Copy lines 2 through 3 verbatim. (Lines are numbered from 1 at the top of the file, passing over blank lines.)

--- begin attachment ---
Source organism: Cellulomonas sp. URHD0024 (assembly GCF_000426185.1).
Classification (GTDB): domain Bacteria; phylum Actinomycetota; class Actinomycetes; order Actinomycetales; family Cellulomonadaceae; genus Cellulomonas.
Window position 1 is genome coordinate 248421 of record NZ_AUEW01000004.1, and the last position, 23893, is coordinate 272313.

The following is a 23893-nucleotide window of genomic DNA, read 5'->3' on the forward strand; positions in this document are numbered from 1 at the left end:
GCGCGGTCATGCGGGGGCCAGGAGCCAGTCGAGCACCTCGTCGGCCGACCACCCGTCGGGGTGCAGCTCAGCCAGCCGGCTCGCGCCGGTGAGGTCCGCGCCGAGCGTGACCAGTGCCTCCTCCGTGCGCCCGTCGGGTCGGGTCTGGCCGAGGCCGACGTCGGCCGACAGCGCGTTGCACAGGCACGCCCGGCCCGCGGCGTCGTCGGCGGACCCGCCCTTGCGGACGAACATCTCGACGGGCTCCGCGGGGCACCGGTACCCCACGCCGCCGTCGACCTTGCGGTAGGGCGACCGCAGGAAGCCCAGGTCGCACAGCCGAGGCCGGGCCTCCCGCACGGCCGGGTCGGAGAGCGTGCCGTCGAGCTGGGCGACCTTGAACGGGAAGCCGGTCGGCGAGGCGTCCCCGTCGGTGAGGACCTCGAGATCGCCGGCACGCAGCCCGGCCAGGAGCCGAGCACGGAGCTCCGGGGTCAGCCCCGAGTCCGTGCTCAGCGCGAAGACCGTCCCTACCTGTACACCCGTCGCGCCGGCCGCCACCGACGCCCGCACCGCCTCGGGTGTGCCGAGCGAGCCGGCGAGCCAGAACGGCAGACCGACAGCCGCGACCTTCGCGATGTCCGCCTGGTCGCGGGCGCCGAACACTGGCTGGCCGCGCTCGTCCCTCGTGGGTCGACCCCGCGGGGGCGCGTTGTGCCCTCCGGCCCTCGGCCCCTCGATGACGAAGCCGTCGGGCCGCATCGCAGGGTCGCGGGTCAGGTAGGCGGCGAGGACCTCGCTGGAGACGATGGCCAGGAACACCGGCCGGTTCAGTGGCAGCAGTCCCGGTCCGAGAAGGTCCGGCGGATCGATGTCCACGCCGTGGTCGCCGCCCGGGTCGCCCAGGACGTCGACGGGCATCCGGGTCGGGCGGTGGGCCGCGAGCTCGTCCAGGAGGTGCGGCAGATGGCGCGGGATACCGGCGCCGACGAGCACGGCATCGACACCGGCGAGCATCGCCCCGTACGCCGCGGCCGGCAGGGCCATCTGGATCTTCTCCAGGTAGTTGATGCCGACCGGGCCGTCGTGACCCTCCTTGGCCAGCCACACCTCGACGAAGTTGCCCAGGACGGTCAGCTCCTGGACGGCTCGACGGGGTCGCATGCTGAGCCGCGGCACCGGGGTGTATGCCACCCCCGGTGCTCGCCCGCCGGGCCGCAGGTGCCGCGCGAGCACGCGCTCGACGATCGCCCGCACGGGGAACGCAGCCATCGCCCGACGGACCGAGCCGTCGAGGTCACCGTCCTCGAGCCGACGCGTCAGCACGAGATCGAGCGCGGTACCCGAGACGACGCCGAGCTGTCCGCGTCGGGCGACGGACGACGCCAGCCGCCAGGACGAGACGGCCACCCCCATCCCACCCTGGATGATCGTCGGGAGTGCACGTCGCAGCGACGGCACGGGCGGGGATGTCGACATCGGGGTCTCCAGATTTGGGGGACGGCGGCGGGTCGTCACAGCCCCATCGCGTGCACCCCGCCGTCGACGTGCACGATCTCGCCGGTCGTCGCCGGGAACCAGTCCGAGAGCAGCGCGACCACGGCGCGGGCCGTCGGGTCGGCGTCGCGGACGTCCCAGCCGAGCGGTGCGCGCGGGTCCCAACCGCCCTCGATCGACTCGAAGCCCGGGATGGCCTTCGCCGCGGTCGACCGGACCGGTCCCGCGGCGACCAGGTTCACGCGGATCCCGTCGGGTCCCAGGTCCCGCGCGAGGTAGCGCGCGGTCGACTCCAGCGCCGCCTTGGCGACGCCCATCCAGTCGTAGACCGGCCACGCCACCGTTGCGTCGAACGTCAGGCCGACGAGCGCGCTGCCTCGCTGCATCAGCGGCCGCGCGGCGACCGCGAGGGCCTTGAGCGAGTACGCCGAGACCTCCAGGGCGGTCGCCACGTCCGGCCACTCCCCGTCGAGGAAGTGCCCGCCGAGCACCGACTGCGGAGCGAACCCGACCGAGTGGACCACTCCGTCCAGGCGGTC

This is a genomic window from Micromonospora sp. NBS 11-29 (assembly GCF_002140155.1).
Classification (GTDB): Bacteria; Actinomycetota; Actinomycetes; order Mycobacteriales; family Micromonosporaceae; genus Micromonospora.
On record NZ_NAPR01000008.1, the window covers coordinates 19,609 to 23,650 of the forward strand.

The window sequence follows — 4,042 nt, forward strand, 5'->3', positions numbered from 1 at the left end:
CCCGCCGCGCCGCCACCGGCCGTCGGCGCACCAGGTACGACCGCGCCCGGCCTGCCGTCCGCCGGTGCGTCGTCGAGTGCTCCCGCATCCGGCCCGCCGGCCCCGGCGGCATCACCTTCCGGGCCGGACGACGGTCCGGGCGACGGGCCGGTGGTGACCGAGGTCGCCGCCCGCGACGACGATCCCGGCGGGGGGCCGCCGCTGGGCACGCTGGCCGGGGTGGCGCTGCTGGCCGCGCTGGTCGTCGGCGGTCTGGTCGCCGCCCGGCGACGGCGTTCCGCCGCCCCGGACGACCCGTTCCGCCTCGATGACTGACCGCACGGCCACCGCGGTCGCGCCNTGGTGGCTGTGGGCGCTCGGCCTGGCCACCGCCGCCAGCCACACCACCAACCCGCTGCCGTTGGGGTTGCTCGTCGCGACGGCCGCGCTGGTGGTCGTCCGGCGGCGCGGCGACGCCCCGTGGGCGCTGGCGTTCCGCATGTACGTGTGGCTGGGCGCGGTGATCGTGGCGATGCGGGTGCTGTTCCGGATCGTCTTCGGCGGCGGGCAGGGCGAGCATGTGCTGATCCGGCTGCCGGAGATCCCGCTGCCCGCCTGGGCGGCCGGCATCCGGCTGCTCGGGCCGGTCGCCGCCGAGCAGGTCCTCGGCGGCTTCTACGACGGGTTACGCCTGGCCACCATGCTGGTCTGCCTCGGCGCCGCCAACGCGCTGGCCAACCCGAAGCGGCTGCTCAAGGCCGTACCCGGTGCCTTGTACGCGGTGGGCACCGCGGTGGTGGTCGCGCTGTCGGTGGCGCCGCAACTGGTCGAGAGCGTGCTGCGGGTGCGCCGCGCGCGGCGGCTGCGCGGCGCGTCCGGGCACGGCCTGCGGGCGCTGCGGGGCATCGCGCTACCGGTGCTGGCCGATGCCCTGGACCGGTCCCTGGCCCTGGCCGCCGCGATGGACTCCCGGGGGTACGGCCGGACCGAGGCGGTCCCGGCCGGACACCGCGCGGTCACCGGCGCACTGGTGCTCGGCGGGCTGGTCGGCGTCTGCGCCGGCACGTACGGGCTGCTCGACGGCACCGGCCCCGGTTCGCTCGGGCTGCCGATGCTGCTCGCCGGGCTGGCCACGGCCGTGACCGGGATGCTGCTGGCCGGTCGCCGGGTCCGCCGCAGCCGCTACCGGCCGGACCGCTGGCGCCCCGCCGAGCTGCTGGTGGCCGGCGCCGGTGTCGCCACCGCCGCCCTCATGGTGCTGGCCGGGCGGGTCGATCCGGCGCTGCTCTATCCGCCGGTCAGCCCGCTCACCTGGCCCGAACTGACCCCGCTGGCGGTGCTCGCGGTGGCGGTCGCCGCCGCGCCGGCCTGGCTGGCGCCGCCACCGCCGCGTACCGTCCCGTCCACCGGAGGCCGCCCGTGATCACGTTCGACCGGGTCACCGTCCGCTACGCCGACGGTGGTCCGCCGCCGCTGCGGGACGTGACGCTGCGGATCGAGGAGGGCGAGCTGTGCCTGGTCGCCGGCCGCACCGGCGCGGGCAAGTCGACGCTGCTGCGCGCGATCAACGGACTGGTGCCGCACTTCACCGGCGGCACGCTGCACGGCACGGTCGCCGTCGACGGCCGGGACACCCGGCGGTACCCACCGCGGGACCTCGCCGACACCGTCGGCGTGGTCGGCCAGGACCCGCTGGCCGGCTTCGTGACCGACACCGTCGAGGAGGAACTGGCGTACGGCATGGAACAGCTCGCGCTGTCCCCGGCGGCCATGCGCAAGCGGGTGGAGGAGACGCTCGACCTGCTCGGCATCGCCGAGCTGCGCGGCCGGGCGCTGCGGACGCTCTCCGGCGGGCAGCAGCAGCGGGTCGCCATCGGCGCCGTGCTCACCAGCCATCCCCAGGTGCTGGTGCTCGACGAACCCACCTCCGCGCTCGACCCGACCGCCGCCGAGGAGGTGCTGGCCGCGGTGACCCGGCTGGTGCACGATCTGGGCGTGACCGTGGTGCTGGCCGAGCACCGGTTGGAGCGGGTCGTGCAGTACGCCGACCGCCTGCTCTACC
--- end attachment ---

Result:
Classification (GTDB): domain Bacteria; phylum Actinomycetota; class Actinomycetes; order Actinomycetales; family Cellulomonadaceae; genus Cellulomonas.
Window position 1 is genome coordinate 248421 of record NZ_AUEW01000004.1, and the last position, 23893, is coordinate 272313.